Canadiens 3, Maple Leafs 2
Thursday, February 24, 1927
Arena Gardens, Toronto, ON
Howie Morenz, the Stratford speedster, was the only member of Les Canadiens who could shoot on the Toronto nets last night at the Arena Gardens with any degree of effectiveness. But Howie made up for the shortcomings of his teammates by collecting enough bullet like drives with goal tags on them to beat the Toronto NHL representatives by the score of 3 to 2.
Considering that two of Mr. Morenz’s goals were shots that ordinarily would have been blocked in the able manner which John Ross Roach employs to protect his team’s interests, Les Canadiens were rather fortunate to say the least.
As a thrilling game of hockey last night’s display left little to be desired. Only in the second period did the Flying Frenchmen show any trace of mastery over the locals, and then they were only able to draw up on even terms. Despite the fact they outscored the Toronto team in the final frame, the visitors did not outplay the locals.
In the closing minutes of the fracas, the men from Montréal were given a very hot and fatiguing session during which the Toronto team demoralized the visiting defence, and did about everything but score on Hainsworth. In the gruelling struggle to even the score, Bert Corbeau produced some of the most feverish attacking seen in the game, and at one time he took a dive into the Canadiens’ goal that was only marred by the fact that the puck did not dive in with him.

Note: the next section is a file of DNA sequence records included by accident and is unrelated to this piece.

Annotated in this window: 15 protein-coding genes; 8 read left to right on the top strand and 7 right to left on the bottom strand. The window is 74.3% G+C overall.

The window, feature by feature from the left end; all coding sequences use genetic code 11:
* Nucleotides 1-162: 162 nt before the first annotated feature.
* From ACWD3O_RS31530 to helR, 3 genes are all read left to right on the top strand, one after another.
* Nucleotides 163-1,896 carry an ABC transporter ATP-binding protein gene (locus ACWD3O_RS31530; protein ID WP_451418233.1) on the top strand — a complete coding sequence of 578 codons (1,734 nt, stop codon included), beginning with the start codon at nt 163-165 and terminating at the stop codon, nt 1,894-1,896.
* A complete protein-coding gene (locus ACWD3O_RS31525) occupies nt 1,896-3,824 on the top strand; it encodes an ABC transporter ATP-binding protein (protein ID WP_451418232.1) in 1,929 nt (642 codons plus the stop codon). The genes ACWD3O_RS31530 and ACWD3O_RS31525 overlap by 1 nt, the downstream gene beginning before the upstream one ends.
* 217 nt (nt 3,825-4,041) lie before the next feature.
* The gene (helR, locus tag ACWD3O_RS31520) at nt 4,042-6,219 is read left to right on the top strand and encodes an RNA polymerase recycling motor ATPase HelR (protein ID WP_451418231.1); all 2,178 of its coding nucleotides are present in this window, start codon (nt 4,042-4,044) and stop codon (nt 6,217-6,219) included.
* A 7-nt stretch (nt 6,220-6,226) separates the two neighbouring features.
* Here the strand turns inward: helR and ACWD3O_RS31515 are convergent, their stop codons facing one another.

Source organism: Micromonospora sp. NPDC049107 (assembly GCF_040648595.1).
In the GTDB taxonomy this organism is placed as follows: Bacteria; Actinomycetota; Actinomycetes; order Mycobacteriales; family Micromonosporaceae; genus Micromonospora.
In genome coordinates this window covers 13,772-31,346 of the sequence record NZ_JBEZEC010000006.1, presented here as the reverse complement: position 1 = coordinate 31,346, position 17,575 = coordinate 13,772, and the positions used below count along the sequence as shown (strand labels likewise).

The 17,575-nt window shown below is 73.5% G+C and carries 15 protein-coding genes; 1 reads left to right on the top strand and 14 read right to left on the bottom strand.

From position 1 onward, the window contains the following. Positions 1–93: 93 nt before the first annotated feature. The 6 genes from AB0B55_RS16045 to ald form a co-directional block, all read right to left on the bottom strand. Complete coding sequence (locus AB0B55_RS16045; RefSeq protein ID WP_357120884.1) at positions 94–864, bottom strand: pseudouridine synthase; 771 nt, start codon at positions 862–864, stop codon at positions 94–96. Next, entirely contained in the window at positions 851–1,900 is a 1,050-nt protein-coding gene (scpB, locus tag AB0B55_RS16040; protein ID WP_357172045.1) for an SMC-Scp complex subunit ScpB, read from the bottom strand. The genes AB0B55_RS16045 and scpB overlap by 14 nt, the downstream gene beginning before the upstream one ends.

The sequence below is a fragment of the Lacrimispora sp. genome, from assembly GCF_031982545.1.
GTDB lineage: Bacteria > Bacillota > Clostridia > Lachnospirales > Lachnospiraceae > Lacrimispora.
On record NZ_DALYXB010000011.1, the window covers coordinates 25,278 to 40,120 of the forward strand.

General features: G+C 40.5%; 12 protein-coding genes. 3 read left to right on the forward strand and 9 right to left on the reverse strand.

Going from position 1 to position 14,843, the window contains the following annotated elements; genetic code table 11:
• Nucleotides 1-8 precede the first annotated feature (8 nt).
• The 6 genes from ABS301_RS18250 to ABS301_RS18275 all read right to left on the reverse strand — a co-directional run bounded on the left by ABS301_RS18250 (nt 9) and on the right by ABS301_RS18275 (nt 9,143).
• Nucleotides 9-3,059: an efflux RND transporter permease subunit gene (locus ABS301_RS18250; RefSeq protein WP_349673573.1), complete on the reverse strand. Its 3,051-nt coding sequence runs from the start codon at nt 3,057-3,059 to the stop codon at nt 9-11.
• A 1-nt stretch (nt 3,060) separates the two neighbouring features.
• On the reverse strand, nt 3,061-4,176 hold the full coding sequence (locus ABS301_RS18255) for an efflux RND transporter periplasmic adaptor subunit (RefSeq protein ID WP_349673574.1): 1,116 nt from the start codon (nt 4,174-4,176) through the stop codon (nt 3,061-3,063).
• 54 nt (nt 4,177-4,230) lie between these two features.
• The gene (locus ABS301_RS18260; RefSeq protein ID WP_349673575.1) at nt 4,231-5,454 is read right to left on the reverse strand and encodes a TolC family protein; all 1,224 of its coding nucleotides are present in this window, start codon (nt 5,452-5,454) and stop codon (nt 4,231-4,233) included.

Toronto was weakened in the second and third period by the retirement of Keeling. Keeling was ill before the game began with a touch of tonsillitis, and he appeared for only a few minutes in the first frame. With Bill Carson not yet fully recovered from his bad shoulder, but still pluckily taking his share of the relieving, the local club was shy a couple of capable substitutes, and the burden of winning the game fell on the shoulders of the more experienced regulars, who seemed to have it well in hand until Morenz uncorked a couple of waist high drives that upset the whole result.
Toronto came out of the first period with a one goal lead. It was a clever play that brought about this pleasing event. George Patterson, who seems to have acquired the habit of scoring the first goal of the game, took a pass from Bailey, who was gathering the puck from behind the goal, and Hainsworth was given no chance to save. It was Bailey who set the stage for this counter. He drilled a shot through the defence and went in after it fast. In the effort to thwart Bailey, Patterson was left uncovered by the Canadiens’ defence. The goal came after fifteen minutes of play.
The visitors uncorked some speed in an effort to tie the score during the closing minutes of the period, but Roach was unbeatable. Several times, swift sorties by Joliat, Morenz, Lépine and Leduc brought the puck close to the Toronto nets, but some wild shooting and some clever stopping prevented a tally.